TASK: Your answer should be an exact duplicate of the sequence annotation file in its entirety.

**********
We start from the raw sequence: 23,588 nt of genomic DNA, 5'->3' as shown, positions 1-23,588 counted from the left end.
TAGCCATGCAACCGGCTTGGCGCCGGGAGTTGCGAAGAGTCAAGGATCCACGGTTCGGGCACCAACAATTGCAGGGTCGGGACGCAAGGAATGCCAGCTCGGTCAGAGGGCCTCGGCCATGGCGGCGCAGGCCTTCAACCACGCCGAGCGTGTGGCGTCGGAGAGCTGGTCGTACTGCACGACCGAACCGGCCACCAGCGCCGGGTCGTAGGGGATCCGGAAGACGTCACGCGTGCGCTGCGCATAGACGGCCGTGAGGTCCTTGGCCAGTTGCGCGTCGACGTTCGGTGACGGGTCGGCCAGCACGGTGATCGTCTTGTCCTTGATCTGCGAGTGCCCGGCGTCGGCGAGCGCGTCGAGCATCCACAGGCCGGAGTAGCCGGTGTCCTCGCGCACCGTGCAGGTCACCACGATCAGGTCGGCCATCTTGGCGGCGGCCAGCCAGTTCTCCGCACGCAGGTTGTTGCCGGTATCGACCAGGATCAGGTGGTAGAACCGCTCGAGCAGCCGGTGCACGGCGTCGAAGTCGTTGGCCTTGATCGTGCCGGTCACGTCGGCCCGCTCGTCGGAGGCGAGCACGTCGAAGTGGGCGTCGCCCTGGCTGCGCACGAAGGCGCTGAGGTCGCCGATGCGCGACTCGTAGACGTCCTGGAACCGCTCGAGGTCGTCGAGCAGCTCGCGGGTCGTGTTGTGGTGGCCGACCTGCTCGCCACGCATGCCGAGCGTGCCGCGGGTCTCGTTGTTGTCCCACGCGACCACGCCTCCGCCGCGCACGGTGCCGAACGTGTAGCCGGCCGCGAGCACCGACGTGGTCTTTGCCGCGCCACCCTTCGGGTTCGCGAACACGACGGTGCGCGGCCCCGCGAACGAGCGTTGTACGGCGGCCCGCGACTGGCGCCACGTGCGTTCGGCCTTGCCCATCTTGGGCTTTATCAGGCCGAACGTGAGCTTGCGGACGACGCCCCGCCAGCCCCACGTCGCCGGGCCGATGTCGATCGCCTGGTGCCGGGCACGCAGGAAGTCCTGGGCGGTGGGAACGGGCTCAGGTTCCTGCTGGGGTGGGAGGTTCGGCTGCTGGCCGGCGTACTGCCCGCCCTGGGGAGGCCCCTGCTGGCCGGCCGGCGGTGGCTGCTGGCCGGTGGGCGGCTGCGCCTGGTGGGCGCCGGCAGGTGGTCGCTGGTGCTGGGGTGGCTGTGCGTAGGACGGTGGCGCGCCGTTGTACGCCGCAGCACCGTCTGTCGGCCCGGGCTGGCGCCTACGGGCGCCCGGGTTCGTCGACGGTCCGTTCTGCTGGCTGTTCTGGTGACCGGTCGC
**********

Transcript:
We start from the raw sequence: 23,588 nt of genomic DNA, 5'->3' as shown, positions 1-23,588 counted from the left end.
TAGCCATGCAACCGGCTTGGCGCCGGGAGTTGCGAAGAGTCAAGGATCCACGGTTCGGGCACCAACAATTGCAGGGTCGGGACGCAAGGAATGCCAGCTCGGTCAGAGGGCCTCGGCCATGGCGGCGCAGGCCTTCAACCACGCCGAGCGTGTGGCGTCGGAGAGCTGGTCGTACTGCACGACCGAACCGGCCACCAGCGCCGGGTCGTAGGGGATCCGGAAGACGTCACGCGTGCGCTGCGCATAGACGGCCGTGAGGTCCTTGGCCAGTTGCGCGTCGACGTTCGGTGACGGGTCGGCCAGCACGGTGATCGTCTTGTCCTTGATCTGCGAGTGCCCGGCGTCGGCGAGCGCGTCGAGCATCCACAGGCCGGAGTAGCCGGTGTCCTCGCGCACCGTGCAGGTCACCACGATCAGGTCGGCCATCTTGGCGGCGGCCAGCCAGTTCTCCGCACGCAGGTTGTTGCCGGTATCGACCAGGATCAGGTGGTAGAACCGCTCGAGCAGCCGGTGCACGGCGTCGAAGTCGTTGGCCTTGATCGTGCCGGTCACGTCGGCCCGCTCGTCGGAGGCGAGCACGTCGAAGTGGGCGTCGCCCTGGCTGCGCACGAAGGCGCTGAGGTCGCCGATGCGCGACTCGTAGACGTCCTGGAACCGCTCGAGGTCGTCGAGCAGCTCGCGGGTCGTGTTGTGGTGGCCGACCTGCTCGCCACGCATGCCGAGCGTGCCGCGGGTCTCGTTGTTGTCCCACGCGACCACGCCTCCGCCGCGCACGGTGCCGAACGTGTAGCCGGCCGCGAGCACCGACGTGGTCTTTGCCGCGCCACCCTTCGGGTTCGCGAACACGACGGTGCGCGGCCCCGCGAACGAGCGTTGTACGGCGGCCCGCGACTGGCGCCACGTGCGTTCGGCCTTGCCCATCTTGGGCTTTATCAGGCCGAACGTGAGCTTGCGGACGACGCCCCGCCAGCCCCACGTCGCCGGGCCGATGTCGATCGCCTGGTGCCGGGCACGCAGGAAGTCCTGGGCGGTGGGAACGGGCTCAGGTTCCTGCTGGGGTGGGAGGTTCGGCTGCTGGCCGGCGTACTGCCCGCCCTGGGGAGGCCCCTGCTGGCCGGCCGGCGGTGGCTGCTGGCCGGTGGGCGGCTGCGCCTGGTGGGCGCCGGCAGGTGGTCGCTGGTGCTGGGGTGGCTGTGCGTAGGACGGTGGCGCGCCGTTGTACGCCGCAGCACCGTCTGTCGGCCCGGGCTGGCGCCTACGGGCGCCCGGGTTCGTCGACGGTCCGTTCTGCTGGCTGTTCTGGTGACCGGTCGC